Union speaks out against New Zealand visa surplus

- Posted in New Zealand by Visa Bureauon 11 May 2012

First Union, which represents workers in a variety of industries, has criticised the government's decision to uphold over 300 New Zealand visa approvals mistakenly granted due to an IT error when there are local workers, as well as migrant workers already in the country on a visa, who are out of work.

Immigration authorities yesterday decided to grant 306 visas to applicants who were mistakenly informed that their applications through the Silver Fern visa programme had been granted, despite the 300 allocation having already been filled.

The Silver Fern programme allows migrant workers aged between 20 and 35 to enter New Zealand for nine months to seek work in a skilled occupation. Once employed, they are granted another two year visa and allowed to apply for permanent residency. The programme is a relatively new addition to New Zealand immigration options, having only been implemented in 2010, but has proved extremely popular.

Over 4,000 applications were received within half an hour of the 2012 programme opening, with the 300 spaces available being filled almost immediately. However, a computer error mistakenly informed a further 306 people their applications had been successful.

Immigration New Zealand originally tried to reject the applications, informing the 306 surplus applicants of the mistake and advising them to try again next year.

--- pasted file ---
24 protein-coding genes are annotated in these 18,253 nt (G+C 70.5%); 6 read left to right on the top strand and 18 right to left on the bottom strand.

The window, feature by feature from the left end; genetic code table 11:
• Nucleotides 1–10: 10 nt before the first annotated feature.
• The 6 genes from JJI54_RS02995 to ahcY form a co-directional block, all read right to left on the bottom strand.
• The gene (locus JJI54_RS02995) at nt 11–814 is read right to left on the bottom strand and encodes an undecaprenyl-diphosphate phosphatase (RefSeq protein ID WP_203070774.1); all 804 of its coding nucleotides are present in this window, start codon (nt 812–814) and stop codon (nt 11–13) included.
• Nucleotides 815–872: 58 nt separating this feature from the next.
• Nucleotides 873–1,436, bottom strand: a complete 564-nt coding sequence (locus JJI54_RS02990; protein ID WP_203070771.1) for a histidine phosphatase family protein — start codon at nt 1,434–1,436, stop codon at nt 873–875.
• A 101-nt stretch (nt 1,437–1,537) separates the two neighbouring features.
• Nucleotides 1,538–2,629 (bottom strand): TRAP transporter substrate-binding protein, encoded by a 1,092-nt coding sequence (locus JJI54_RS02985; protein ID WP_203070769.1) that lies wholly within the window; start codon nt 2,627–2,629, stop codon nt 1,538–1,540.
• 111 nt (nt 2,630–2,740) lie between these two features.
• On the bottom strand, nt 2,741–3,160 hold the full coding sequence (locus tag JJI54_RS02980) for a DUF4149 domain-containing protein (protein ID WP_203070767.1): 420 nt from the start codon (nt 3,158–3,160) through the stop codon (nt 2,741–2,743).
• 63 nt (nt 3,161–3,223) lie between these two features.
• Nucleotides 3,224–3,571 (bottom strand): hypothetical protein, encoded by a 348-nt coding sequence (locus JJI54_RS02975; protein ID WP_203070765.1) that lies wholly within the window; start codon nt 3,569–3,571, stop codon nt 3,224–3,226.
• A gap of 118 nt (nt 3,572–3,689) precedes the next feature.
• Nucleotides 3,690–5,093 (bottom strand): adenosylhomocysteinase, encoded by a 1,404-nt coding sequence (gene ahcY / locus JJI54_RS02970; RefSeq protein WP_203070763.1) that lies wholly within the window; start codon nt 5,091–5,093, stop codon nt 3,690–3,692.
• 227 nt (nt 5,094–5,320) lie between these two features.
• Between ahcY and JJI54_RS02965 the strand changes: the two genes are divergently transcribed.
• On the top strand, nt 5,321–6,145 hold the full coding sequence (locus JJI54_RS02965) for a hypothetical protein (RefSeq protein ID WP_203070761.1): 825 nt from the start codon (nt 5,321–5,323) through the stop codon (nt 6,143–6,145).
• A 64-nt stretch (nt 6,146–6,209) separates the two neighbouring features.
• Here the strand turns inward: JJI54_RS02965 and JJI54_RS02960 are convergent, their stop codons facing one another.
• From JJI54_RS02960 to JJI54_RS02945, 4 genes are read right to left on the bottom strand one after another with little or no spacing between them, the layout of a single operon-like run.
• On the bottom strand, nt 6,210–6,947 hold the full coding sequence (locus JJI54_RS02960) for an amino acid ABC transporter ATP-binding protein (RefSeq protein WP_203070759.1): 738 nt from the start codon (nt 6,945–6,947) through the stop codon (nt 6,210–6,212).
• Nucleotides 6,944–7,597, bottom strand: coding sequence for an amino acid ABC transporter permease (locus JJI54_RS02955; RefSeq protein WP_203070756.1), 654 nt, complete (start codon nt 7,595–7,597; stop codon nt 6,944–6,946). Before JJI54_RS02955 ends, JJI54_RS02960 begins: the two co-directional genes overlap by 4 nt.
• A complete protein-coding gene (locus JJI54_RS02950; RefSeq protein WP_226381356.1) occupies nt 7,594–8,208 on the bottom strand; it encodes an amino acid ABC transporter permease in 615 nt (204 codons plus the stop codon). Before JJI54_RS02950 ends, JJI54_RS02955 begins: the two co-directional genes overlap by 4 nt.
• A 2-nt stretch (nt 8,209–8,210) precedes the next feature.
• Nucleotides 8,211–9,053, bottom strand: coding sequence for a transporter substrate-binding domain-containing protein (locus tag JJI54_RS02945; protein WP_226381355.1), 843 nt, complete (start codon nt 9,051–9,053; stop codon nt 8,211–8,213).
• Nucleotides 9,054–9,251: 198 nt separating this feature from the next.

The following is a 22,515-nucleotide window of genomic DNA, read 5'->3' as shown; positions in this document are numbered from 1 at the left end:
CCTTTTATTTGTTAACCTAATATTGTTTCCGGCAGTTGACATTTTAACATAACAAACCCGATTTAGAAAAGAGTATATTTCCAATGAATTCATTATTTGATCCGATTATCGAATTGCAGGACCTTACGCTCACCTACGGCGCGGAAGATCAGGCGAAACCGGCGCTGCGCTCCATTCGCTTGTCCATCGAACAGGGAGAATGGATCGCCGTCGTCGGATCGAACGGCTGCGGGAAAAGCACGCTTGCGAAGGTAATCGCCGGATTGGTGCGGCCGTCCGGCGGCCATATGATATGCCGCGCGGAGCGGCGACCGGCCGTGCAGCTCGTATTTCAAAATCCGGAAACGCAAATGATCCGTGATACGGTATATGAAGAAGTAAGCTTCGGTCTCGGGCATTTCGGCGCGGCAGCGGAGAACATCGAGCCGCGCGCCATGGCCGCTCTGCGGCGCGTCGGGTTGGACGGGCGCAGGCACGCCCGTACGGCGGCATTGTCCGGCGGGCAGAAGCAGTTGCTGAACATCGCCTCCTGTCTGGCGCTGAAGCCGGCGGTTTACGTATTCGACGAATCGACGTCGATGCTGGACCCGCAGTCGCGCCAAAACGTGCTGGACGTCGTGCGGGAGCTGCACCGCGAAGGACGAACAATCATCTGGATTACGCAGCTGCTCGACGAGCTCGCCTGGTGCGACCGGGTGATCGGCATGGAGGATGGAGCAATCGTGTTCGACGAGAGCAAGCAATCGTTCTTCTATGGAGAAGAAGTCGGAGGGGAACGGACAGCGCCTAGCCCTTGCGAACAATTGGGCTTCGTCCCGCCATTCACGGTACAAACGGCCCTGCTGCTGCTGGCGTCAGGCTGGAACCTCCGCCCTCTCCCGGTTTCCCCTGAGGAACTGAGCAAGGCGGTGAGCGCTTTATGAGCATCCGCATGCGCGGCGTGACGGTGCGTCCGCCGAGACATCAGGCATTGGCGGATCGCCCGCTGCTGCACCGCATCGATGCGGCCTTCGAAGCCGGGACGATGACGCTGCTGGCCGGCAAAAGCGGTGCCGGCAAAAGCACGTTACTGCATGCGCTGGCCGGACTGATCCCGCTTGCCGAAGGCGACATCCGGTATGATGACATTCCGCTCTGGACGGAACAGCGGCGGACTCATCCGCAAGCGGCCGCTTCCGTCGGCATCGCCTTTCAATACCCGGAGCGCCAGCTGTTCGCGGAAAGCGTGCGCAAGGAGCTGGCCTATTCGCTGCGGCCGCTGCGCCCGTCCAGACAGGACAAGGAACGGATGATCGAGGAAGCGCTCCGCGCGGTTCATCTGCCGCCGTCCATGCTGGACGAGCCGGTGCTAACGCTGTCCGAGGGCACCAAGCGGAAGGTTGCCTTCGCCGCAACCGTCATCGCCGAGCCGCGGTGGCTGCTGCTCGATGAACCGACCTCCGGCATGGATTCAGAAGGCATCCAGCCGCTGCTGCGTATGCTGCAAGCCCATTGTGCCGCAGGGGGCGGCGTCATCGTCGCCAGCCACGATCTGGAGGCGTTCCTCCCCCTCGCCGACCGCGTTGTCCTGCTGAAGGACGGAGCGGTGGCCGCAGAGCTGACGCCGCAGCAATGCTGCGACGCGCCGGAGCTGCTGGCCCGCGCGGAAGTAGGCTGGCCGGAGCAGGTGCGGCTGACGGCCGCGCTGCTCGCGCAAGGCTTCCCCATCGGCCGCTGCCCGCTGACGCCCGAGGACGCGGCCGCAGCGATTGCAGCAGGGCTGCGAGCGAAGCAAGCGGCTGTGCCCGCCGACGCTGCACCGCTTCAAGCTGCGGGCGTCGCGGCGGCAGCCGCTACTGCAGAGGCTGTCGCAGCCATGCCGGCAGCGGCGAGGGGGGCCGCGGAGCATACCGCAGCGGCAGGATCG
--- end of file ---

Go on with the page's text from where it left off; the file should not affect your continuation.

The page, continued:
However, after an outcry from several immigration professionals, the decision was taken to grant the visas to all 606 people; Immigration Minister Nathan Guy expressed his disappointment and ordered an inquiry into how the error occurred.

While the decision to grant the visas was appreciated by rejected applicants and their immigration advisors, First Union has claimed it is irresponsible for Immigration New Zealand to allow surplus workers into the country when there are native New Zealanders, as well as previous Silver Fern applicants in New Zealand who are out of work.

"We are concerned at the current level of employment and the fact that the government is not providing training for locals and those already here to fill in the skills gap," said First Union's support co-ordinator, Dennis Maga.

"We should not be giving out hundreds of Silver Fern visas to foreigners when there is no counter programme to up-skill those in New Zealand."


The New Zealand Visa Bureau is an independent migration consultancy that specialises in helping people apply for a New Zealand Working Holiday Visa.